Social Stumble: 4 Common Branding Mistakes on Social Media and How to Avoid Them
In a world where globalization has challenged the idea of nationalities and borders, the issue of identity has been put to the forefront. Talk show host Trevor Noah, an African-born comedian now hosting one of America’s late-night talk show, ignited a conflict with the French government when he made a joke about how Africa just won the World Cup, alluding to the fact that most players on the French soccer team is of African-descent.
When the Israeli government enacted a law declaring Israel as the “nation-state of the Jewish people”, they were both vilified and praised, depending on who you ask, as prioritizing identity over democracy. This issue might seem a little bit too heavy for a discussion on marketing but identity is an integral part of branding and when you’re trying to establish yourself as a company on social media, having a good grasp on your identity is crucial for the process.
The concept of branding
To begin with, what exactly is the definition of branding? First, we define a brand as an identifying feature that differentiates one company or their services and/or products from another. Using that definition as baseline, we can conclude that branding is the process or activity in establishing a brand. Essentially, branding refers to the journey an entity makes in establishing an identity unique to said entity.
This branding process can be a natural extension of the personality of the individual involved or just something ascribed to the brand through everyday life. For example, the Australian Formula 1 driver Daniel Ricciardo is now known as the guy who regularly drinks champagne from his shoes on the podium, a move popularly known as the ‘shoey’. In an unfortunate example, the authentic Alfa Romeo experience usually includes pulling over to the side of the highway, which apparently is still true even in 2018.
With the advent of social media, where companies and other public figures can interact with their audiences on a daily basis, branding can be slightly more complicated. Because it is possible for you to reveal yourself, so to speak, as often as you’d like, you have more control in deciding how you’d like to be seen. On the other hand, society’s tendency on screencapping and sharing everything means that every single mistake you make will be dissected and amplified.
Luckily, social media platforms have existed long enough for companies and marketers to know which pitfalls to avoid when dealing with the internet. Here are 4 of the biggest and most common mistakes we’ve seen over the years.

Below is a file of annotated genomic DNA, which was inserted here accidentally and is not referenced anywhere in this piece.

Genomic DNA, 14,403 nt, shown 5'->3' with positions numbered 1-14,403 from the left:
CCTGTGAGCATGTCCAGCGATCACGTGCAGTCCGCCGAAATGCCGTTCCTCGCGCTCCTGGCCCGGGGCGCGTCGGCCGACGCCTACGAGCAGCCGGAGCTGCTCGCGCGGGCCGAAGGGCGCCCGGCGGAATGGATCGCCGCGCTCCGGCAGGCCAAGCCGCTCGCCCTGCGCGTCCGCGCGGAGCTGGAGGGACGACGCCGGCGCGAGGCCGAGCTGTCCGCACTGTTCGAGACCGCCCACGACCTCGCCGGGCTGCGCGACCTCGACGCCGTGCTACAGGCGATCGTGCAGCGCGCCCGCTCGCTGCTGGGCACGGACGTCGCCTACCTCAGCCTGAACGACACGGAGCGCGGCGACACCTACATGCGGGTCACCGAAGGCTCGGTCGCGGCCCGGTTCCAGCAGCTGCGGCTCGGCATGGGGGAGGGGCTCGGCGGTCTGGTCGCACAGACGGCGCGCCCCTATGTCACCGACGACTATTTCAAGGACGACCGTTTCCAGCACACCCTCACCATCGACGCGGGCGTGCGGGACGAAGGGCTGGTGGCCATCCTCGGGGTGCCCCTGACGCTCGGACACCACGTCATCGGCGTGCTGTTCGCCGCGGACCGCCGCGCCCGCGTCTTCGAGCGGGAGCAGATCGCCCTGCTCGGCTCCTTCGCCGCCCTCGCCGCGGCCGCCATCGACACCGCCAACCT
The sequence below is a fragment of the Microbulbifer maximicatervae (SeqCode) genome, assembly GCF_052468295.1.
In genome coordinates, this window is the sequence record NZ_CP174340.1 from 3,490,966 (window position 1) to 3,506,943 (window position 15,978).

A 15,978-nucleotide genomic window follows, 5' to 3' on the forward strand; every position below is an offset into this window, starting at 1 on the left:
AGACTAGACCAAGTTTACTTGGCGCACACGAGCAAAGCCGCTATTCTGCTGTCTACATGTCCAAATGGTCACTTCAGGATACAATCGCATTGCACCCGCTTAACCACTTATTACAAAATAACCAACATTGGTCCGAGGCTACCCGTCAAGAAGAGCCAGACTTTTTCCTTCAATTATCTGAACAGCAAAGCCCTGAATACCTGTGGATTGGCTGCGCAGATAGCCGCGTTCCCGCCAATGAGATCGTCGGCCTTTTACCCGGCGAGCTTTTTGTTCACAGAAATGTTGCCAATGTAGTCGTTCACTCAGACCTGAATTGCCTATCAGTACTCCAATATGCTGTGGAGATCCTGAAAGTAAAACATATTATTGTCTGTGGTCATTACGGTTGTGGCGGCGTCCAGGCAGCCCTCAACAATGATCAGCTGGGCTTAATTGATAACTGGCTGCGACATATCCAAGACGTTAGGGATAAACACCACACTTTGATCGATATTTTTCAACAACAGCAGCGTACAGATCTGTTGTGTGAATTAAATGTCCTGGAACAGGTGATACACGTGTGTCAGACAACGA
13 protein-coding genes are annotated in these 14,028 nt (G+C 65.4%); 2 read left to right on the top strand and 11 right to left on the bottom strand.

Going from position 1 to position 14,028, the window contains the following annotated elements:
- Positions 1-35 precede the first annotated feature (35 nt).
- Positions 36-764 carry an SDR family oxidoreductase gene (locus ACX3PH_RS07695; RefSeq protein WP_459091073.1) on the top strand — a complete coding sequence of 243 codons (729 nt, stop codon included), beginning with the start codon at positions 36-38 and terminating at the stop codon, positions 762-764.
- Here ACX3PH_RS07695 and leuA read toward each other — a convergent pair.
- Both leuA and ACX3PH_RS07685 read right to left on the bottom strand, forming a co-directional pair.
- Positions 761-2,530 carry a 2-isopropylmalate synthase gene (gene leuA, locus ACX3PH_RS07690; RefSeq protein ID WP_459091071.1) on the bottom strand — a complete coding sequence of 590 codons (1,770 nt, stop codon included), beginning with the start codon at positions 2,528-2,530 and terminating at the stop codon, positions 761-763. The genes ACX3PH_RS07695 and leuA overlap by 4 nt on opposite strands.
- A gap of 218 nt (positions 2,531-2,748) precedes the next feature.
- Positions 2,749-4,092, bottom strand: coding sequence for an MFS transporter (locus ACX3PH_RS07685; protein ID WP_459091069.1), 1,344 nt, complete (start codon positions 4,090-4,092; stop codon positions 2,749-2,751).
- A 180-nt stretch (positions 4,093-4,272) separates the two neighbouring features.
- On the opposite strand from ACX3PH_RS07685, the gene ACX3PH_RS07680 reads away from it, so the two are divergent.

Controversial topics and risque jokes are a minefield
You know that old adage of if you have nothing nice to say, then don’t say it all? Heed by it. Snapchat lost US$1 billion of their market value after the American singer Rihanna called them out on one of their ads that made light of the domestic violence case involving Rihanna and her then-boyfriend Chris Brown from 2009. It doesn’t matter if you’re a billion dollar startup or a small local business; social media has a tendency of highlighting your flaws.
Back in 2013, a 30-year old publicist by the name of Justine Sacco had her life ruined when she fired off a risque joke in Twitter before checking in into a flight from New York to South Africa. In the 11 hour time span of her flight, she slept blissfully unaware of how she’s been demonized all over the internet. It’s impossible for brands to be able to avoid tripping over themselves from time to time but they should always be prepared to handle these blunders before they turned into a crisis, which leads me to my next point.
Always be quick to respond to anything
If one of your posts is being viewed negatively by your audience, make sure to acknowledge and rectify that as immediately as soon as possible. As a general rule, you should be quick to respond to feedback on social media. They’re no longer simply a marketing channel anymore; they also double as a customer service channel. When inquiries and complaints are being thrown at you, respond to telling them that you’ve reached out to them via direct messages and mentioning publicly that you’ve done so.
The tendency in social media when these things happen is to refer them to another channel, like and e-mail or a hotline they could call. People hate being thrown around and this is not the right way to handle these things.
Inconsistency across different channels
There’s Facebook, Instagram, Snapchat, Twitter, YouTube and I’m guessing there could be a few more I’m missing. The point is, I’m guessing that you as a company would like to be in as many channels as you possibly can. The problem is when you are represented differently across those channels. In could be in the language of the posts, the color palette you’re using or something as drastic as your company’s profile.
Taking yourself too seriously
Why so serious? Uptight professionalism should be limited to e-mail, your own website and LinkedIn. When we’re talking Snapchat and Twitter, you have to be able to make fun of yourself from time to time. Emojis, gifs and memes are all fair games in the realm of social media so don’t be afraid to experiment so long as you remember and try to avoid controversial social issues unless you’re absolutely confident.
First impressions are always hard to shake off. Despite playing some notable roles in his career, Harrison Ford will always be Richard Kimble to me, the doctor who was wrongfully accused of murdering his wife in the 90’s classic The Fugitive simply because it was the first film I’ve seen him in. With this nugget in mind, try to avoid being known as that brand that did an awfully racist joke that one time on Twitter. First impression definitely lasts.